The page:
Why Recruiters Ignore Students’ LinkedIn Invitations

Andres TraslavinaAndres Traslavina, Director of Global Recruiting, Whole Foods Market
Twitter: @traslavina
LinkedIn: http:www.linkedin.com/in/traslavina

I receive a number of daily invitations from people I don’t know, including students, who want to connect on LinkedIn.

My first reaction when I see such invitations is to ignore and delete. However, I changed my views on this a while ago based on my understanding of the fundamental differences in people’s relationship talent and circumstances.

Personalizing an invitation is one common “tip” or advice provided by recruiting and networking professionals.  So why do people keep sending me impersonal invites?

Here are my theories:

  • They have not received or read anything that implies this is bad practice. In addition, LinkedIn makes it easy to ignore what would, under other circumstances, be a bad practice. LinkedIn’s objective is to continue to grow their user base.
  • They simply want to quickly grow their network and want to spend the least amount of time doing it.
  • Success for the sender depends on building as many connections as possible.
  • People’s circumstances and perspectives are very different: Active candidates, networkers, passive candidates, happy employees, sales professionals, etc.

Naturally, I am compelled to connect with those who have interests in common with me. In recruiting, this natural ability helps me discover commonalities between me, or the brand I represent and the potential job candidate.

All recruiters know how to research candidates, and often use their available social channels to accomplish this. If you truly enjoy this process, you are a natural recruiter. If you enjoy the process of “hunting” for people without necessarily feel eager to connect and you are great at it, you are a natural sourcer.

These are two different sets of talent. Can you have both? Absolutely.

My point is that for individuals like me, a non-personal invitation will not likely “push” the right button. In summary, my advice coincides with most recruiting professionals: “Personalize your invitation, it takes one minute.”

However, the next time you receive an “I’d like to add you to my professional network on LinkedIn,” think about their circumstances and the differences in our natural abilities to connect with others.

Follow Andres on Twitter @traslavina or connect with him on LinkedIn (just make sure it’s personalized).


This entry was posted in career development, career services, international students, Millennials, NACE and tagged , by Andres Traslavina. Bookmark the permalink.

About Andres Traslavina

Andres is an innovative and technology-driven recruiter with comprehensive experience in both domestic and international social sourcing and recruitment. He has worked and lived in Japan, Spain, Chile, Colombia, and the United States. Currently, Andres serves as the Global Recruiter at Whole Foods Market a “100 Best Companies to Work For.” His recruiting approach is based on helping candidates discover their strengths and employers find and select top performers based on their talents and cultural fit. Among his favorite domestic speaking engagements Andres has presented at NACE, SXSW, and TalentNET. He holds a bachelor’s degree in business administration and a master’s degree in education/psychology, both from the University of Nebraska. Andres and his wife live in Austin, Texas.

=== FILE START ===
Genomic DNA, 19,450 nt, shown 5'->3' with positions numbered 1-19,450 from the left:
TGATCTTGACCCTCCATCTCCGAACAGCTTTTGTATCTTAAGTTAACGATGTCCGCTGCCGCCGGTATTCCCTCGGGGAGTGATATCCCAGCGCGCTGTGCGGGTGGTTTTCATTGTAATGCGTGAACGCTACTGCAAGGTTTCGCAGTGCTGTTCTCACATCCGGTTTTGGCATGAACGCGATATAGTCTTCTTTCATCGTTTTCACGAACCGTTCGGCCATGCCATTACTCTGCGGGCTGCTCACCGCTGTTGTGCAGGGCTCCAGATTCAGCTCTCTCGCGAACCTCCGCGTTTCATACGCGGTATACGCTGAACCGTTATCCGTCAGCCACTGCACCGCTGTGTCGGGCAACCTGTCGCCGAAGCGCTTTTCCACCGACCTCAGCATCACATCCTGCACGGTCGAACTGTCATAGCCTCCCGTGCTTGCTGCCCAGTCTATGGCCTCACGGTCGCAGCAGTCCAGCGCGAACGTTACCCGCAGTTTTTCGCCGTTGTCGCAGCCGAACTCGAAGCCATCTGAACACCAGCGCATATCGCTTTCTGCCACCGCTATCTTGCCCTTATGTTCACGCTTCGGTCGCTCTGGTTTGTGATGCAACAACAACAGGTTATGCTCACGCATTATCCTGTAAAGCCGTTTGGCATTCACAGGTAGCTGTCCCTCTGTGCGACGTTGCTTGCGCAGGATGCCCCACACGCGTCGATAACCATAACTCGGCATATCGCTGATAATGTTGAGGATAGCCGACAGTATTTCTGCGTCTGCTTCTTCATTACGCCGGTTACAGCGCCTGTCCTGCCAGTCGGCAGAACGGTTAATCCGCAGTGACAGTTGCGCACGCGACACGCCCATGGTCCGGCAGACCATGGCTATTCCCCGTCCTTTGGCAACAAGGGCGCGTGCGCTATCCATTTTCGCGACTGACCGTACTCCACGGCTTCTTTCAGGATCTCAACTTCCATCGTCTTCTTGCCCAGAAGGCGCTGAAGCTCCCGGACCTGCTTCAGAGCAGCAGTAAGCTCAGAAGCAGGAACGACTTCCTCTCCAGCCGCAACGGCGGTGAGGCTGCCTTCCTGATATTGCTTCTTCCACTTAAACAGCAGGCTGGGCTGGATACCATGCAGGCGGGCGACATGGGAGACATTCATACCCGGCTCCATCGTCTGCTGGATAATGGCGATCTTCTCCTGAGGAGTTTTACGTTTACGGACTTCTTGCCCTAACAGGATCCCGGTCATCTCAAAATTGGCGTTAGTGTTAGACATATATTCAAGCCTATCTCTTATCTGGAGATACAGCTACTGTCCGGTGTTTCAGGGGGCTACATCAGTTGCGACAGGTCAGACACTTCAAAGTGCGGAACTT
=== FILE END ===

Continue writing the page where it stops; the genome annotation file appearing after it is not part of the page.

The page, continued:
2 thoughts on “Why Recruiters Ignore Students’ LinkedIn Invitations

  1. I find that there are certain times when you go to “connect” on LInkedIn where you are not given the option to send a personalized message with your request. For example, when LinkedIn suggests “People You May Know” after you have sent or accepted a request. It makes it challenging for students to consistently send personalized messages when LinkedIn does not consistently allow them to do so. Do you agree? Or, do you have a work around that you suggest to students so that they can always send a personalized message?

  2. True. Also if you are using the mobile app people can connect by simply clicking on the + sing. My suggestion is to talk to the students about the fundamental concept and help them understand that more connections does not necessarily translate in solid connections. Do I have a work around? yes! ALWAYS click on the person’s name and go to their profile, read about the person and initiate the connection from the person’s profile. LinkedIn wants more users and suggesting “people you may know” is a way to grow their user base. Take their suggestion and research the person before asking them to connect.

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